Another meaningful aspect was improving my relationship with my family. Growing up, I was not good at Chinese and was often too shy to talk to my grandma and extended family. Because of this, our relationship was loving but distant due to language barriers. After coming to Taiwan, my Chinese improved and I learned how to talk to my grandma. Although there is still a language barrier, it meant a lot to me to build a relationship with her and strengthen our communication skills. I initially came to Taiwan to learn about the country my parents grew up in, but I left with much more.
Q: What would you recommend to students considering studying abroad, especially to your program?
A: If you are a female student who wants to solo travel but are wary for your own safety, I recommend Taiwan. Women's right in Taiwan are far more progressive than those in South Korea and Japan (although there still is work to be done) and it is common to see Taiwanese and international women walking alone late at night.
While there are many things I miss about Taiwan, I miss its safety and convenience the most. Taiwan allowed me to be independent and wander alone at night without the assistance of a guy. The feeling women get by doing so is incredibly empowering; while women must always be wary of their surroundings, it's a relief to know that there are many resources available to ensure their safety everywhere which allows women to carry on their everyday lives without a worry.
For foodies, Taiwan is a giant foodie country. I think Taiwanese food is the best, although I'm biased, and it is cheap in terms of the US dollar. Taiwanese culture actually is a foodie culture, with people constantly eating out everyday and frequenting small, street-side stalls for delicious food. Although Mexican food is difficult to find in Taiwan (only 1 okay place next to my University, everywhere else sucks), there are many different kinds of food available that will be difficult to get in the US. Take advantage of the cheap, delicious food and eat your way through Taiwan. The food in Taiwan is diverse and is great for vegans/vegetarians due to Taiwan's buddhist background; it's very easy to find a delicious and filling vegan/vegetarian buffet that is less than $2.50 USD. For omnivores who like convenient food, convenience stores are on every corner in Taiwan and are lifesavers for those who have irregular sleeping schedules and wake up hungry at 3AM. Taiwan also has a booming coffee and craft beer scene for those who enjoy coffee and beer.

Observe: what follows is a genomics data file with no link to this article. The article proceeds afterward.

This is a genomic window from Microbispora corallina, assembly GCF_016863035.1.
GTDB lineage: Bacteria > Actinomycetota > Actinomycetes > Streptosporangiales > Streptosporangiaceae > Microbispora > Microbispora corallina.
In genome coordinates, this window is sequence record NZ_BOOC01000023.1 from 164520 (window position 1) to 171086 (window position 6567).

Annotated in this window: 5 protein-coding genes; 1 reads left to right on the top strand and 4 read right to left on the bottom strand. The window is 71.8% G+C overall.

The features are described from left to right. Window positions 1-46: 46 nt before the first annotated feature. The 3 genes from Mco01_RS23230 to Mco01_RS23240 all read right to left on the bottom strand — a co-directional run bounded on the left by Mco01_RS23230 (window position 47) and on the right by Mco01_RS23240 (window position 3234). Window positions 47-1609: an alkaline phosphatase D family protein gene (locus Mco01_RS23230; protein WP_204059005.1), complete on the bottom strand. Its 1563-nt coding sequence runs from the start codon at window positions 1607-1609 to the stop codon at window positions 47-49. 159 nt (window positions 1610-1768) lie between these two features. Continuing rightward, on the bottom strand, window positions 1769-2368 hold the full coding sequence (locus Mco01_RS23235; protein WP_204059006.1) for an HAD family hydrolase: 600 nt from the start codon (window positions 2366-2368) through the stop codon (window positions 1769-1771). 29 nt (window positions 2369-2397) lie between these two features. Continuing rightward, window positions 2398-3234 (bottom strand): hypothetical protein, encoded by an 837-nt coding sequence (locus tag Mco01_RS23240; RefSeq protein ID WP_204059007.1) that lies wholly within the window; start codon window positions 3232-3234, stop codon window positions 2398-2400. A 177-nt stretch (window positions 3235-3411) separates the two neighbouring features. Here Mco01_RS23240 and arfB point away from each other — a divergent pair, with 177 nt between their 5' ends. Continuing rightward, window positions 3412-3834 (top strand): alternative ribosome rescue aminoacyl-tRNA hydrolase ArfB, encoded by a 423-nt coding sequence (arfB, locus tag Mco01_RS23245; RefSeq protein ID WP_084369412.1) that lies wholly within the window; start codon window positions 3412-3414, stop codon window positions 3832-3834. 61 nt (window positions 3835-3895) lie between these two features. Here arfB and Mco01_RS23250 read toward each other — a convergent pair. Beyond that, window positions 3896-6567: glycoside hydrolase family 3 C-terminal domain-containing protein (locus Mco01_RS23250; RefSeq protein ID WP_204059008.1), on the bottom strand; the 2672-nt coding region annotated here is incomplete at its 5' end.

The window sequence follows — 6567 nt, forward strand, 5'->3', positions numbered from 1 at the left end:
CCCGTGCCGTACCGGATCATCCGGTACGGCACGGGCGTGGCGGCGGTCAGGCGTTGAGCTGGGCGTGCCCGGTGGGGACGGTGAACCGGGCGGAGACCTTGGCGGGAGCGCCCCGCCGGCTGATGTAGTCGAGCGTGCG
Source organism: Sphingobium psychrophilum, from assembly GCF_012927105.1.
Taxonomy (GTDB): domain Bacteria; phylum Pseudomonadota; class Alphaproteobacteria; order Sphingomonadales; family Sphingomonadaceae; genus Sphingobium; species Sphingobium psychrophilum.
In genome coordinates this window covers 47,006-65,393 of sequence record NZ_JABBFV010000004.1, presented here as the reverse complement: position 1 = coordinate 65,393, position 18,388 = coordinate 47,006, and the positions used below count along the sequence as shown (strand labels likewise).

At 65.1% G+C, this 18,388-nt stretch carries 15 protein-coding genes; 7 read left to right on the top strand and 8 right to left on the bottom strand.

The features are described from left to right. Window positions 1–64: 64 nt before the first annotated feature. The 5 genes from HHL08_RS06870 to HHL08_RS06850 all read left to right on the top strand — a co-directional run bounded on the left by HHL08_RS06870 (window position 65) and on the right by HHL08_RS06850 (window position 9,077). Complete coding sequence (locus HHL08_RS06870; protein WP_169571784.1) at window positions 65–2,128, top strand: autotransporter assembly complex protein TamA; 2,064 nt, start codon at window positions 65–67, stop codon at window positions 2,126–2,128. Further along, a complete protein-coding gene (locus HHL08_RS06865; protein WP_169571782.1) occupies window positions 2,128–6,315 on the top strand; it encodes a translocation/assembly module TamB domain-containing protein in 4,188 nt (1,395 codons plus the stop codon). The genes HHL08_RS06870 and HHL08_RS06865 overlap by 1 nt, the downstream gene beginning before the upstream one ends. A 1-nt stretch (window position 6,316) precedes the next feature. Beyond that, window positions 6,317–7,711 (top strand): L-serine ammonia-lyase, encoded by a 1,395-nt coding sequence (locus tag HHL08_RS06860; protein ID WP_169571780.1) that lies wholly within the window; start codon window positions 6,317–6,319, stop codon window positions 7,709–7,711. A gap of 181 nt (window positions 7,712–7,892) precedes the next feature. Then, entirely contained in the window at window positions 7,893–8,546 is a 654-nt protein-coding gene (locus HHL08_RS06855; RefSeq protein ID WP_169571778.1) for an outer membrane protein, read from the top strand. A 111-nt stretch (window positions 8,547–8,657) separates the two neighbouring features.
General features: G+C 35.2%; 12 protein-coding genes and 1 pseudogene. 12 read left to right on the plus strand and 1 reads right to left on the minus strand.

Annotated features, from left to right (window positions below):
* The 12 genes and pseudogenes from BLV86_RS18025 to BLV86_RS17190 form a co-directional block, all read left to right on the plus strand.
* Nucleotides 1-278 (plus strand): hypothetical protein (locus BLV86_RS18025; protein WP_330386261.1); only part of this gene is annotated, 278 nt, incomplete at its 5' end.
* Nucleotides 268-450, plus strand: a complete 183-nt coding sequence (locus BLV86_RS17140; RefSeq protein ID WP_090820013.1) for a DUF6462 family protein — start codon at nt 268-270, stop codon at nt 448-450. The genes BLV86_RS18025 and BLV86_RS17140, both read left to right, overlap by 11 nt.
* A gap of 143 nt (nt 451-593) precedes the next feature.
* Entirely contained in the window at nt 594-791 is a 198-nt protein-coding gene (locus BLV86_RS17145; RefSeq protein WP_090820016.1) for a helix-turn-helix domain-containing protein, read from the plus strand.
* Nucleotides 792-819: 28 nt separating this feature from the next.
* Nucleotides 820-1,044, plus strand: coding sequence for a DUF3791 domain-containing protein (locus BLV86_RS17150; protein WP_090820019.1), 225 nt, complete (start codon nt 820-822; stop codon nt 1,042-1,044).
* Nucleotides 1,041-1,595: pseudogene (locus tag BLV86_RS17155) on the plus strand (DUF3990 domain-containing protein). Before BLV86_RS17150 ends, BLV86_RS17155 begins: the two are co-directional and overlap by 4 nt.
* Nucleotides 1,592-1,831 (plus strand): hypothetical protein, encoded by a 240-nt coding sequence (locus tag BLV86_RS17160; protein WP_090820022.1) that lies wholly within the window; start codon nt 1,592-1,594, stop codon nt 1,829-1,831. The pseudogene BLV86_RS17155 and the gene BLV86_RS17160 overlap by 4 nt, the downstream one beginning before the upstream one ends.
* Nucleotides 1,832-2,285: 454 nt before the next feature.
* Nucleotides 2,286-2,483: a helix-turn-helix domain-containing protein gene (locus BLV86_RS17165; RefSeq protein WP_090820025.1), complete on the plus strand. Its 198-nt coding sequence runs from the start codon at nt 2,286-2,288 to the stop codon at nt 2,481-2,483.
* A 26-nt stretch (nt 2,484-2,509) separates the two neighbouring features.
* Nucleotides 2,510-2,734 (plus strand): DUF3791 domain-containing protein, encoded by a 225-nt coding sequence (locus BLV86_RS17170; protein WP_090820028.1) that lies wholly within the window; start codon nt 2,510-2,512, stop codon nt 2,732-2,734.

Q: What coursework did you take while abroad? How did these courses compare to UCM courses?
A: I took a women's (in Taiwan) gender study class, natural resources and environment class, Chinese, foreign policy, and an English literature class. The only classes I enjoyed were my foreign policy, natural resources, and women's study classes.
Compared to UCM courses, my classes were uninteresting and easy (except for Chinese). I felt unchallenged while attending school in Taiwan and that unmotivated me.
Chinese was a difficult class but that was because I was placed in a level higher than my reading/writing level. My listening comprehension and talking skills are much more advanced than my reading/writing skills (none), so I made the choice to push myself and take a class that matched my listening comprehension skills. This meant that I was placed in a class that expected students to already know 200 characters while I did not know any. However, I studied hard and finished with an A-.
Q: Describe a typical day for you while abroad in your host country?
A: I would wake up at 8 or 9AM for class and end around 12:30PM, meet up with friends to get lunch at a vegetarian buffet, go back to my dorm to shower or get ready, commute to a cafe to study and stay for 4 hours, leave the cafe and get dinner, go home around 9PM, meet up with my friends at 10:30 in our dorm's lounge to play board games, go back to my dorm at 12:30AM, and sleep around 3AM.
Sometimes this would vary. I might go watch a movie at 12AM with my friends and then visit a 7/11 at 2AM before sleeping.